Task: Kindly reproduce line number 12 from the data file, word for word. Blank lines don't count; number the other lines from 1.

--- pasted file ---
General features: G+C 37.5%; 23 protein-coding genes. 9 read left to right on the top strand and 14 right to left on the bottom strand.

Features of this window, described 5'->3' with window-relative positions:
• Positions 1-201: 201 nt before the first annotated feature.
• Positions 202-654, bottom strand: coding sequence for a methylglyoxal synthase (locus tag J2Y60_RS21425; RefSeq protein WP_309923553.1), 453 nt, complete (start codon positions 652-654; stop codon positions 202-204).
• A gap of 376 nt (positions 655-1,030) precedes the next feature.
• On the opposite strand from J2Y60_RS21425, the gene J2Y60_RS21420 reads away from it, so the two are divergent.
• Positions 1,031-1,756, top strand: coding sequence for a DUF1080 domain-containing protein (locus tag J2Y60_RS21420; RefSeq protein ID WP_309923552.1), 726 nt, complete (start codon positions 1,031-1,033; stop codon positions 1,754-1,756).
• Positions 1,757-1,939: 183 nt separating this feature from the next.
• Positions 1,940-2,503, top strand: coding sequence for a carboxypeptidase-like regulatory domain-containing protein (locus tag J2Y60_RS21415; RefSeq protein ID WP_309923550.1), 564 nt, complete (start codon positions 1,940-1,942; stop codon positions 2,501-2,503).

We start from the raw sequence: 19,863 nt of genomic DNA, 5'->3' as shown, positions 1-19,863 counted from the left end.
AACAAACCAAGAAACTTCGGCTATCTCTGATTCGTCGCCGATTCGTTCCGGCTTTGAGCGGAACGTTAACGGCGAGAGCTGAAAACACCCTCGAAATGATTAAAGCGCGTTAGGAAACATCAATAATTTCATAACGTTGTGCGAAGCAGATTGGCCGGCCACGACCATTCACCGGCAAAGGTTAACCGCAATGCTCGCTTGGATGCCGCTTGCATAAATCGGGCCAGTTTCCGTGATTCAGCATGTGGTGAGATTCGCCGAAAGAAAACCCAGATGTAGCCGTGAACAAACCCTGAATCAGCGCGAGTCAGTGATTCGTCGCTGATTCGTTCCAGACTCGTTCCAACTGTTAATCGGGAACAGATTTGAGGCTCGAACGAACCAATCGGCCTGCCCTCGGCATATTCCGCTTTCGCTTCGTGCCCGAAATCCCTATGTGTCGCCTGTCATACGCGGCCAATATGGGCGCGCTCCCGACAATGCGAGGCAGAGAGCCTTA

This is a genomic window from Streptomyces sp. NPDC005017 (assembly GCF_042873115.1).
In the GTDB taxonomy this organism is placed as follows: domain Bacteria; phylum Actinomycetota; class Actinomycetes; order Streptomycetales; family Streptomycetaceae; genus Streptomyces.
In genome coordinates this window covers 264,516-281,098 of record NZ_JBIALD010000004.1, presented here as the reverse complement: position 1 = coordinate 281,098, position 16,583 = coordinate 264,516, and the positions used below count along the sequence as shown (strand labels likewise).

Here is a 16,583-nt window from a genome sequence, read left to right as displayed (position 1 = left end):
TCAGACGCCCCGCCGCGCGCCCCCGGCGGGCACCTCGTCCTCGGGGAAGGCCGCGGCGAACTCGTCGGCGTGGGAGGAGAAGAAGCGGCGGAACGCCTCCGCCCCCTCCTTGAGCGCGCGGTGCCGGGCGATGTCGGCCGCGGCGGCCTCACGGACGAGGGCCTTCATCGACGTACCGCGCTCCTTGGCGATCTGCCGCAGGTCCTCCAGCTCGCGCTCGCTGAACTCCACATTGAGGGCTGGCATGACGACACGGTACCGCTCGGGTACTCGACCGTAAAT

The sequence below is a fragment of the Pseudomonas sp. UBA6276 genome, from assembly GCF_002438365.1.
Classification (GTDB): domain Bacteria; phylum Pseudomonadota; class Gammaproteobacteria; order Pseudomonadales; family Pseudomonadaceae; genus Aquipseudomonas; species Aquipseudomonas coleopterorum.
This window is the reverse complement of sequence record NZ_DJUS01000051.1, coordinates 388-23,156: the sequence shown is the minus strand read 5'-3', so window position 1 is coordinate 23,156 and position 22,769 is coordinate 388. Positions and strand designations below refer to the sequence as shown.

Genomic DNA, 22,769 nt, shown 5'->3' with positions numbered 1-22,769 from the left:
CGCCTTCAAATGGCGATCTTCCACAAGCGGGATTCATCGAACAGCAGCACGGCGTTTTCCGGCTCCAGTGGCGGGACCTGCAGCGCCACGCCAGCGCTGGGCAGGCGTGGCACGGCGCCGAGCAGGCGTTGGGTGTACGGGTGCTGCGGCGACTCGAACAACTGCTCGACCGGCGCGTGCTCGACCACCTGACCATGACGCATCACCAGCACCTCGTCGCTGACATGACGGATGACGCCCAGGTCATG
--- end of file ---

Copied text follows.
This is a genomic window from Streptomyces sp. NPDC005017 (assembly GCF_042873115.1).